Pacific Islands Forum Secretary General, Dame Meg Taylor, enlightened us on how to progress with regional integration when she spoke as an Observer at the Asia-Pacific Economic Cooperation (APEC) meeting in Port Moresby on 15 November 2018. She said: “In the Pacific we take a more expansive view of regional integration that extends beyond simple economic or market integration…….Indeed, our approach to integration is unique – the catalyst being Forum Leaders endorsement in 2017 of the Blue Pacific narrative as the core driver of collective regional action in the Pacific. Grounded in the strength of our collective will, the Blue Pacific narrative emphasises action as one ocean continent, based on our shared ocean identity, geography and resources.”
The above statement is loaded and somewhat pedantic. This article unpacks the various issues and forges a way forward on how we can effectively implement and achieve our own resolutions.
The economic union I wrote about is still very much in the mix, judging from Dame Meg’s statement. Economic union comprises a common market. The Forum’s regional integration proceeds beyond market integration, the Secretary General said. I did however write that such market integration is yet to be fully formed in the region.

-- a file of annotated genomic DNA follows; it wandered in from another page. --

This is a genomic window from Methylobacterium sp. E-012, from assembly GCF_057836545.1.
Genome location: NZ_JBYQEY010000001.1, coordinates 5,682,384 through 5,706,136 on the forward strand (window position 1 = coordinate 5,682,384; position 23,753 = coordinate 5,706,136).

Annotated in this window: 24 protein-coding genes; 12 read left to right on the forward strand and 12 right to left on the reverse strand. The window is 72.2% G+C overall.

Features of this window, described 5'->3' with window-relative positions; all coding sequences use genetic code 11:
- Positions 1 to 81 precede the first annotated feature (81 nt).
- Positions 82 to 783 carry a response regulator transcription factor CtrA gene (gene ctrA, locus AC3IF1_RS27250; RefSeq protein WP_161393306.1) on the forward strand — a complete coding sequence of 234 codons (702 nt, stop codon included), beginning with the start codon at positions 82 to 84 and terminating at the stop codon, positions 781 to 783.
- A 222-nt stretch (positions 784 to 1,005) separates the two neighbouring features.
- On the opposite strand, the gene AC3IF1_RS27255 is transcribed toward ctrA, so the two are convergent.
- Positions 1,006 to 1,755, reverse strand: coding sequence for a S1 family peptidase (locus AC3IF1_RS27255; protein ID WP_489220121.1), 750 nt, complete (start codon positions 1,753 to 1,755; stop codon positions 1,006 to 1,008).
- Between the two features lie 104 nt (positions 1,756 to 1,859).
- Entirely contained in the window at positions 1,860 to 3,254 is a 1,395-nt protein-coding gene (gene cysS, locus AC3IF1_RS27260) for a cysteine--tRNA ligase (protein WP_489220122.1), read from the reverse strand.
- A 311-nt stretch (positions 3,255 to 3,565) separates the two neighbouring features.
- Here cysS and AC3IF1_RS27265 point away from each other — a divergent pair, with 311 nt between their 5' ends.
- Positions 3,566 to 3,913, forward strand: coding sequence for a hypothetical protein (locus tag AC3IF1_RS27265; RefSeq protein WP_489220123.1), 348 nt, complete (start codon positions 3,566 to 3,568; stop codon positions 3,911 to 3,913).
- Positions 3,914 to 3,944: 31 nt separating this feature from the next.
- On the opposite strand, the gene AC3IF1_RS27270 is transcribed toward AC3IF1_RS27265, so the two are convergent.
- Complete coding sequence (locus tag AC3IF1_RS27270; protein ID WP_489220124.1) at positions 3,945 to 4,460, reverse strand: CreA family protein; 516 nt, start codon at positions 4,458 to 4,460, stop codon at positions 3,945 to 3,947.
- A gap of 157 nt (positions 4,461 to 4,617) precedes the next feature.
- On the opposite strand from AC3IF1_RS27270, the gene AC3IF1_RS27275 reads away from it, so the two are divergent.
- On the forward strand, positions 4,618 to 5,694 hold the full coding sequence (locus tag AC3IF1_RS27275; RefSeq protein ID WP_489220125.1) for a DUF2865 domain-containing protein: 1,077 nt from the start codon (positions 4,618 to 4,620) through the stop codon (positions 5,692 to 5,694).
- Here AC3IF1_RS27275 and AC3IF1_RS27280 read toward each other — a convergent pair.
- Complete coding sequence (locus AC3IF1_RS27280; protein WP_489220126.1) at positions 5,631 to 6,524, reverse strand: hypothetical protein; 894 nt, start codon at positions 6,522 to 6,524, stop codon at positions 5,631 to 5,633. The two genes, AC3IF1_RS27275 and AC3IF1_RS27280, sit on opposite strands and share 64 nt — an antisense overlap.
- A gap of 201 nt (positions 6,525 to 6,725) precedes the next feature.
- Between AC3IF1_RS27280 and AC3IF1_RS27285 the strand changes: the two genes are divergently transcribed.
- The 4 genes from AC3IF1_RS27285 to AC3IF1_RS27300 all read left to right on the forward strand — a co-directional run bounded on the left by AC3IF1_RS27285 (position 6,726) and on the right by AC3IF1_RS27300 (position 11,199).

Moving forward from here does not necessarily mean that we ignore the deficiencies of the past. PIF needs to re-visit its market integration agenda and implement relevant reparations to strengthen its integration bases before it builds further on it. What is needed is that all planned reparatory and foundational structural work directed at future regional integration is carried out on the basis of its Blue Pacific narrative.
As far as PIF’s Free Trade Agreements (FTAs) are concerned – the Pacific Island Countries Trade Agreement (PICTA) for the Forum Island Countries (FICs) and the Pacific Agreement on Closer Economic Relations (PACER) Plus for all members including Australia and New Zealand, the Blue Pacific narrative requires our ‘collective action’; and this should be directed at addressing the still outstanding ratification and implementation of these agreements. Essentially, this is action taken together by members to enable them to implement the agreements and trade freely amongst themselves, and more; enabling an individual member and the group to benefit from regional economic integration.
In terms of PICTA - its Trading in Goods agreement is currently being implemented by less than half of the FICs. Negotiations on its supplementary agreements in Services and Investment are still a work in progress; and this has been ongoing since 2001 when PICTA was first signed and 2004 when FICs Leaders endorsed extension of the PICTA to include Services and Investment.
Such lethargy needs addressing. Clearly, a boost of collective adrenalin from the Blue Pacific narrative is needed here to reinforce and rejuvenate the ‘collective will’ and ‘collective action’ in order to ‘recapture the collective potential’ of the economic integration we all aspire to achieve under Pacific regionalism.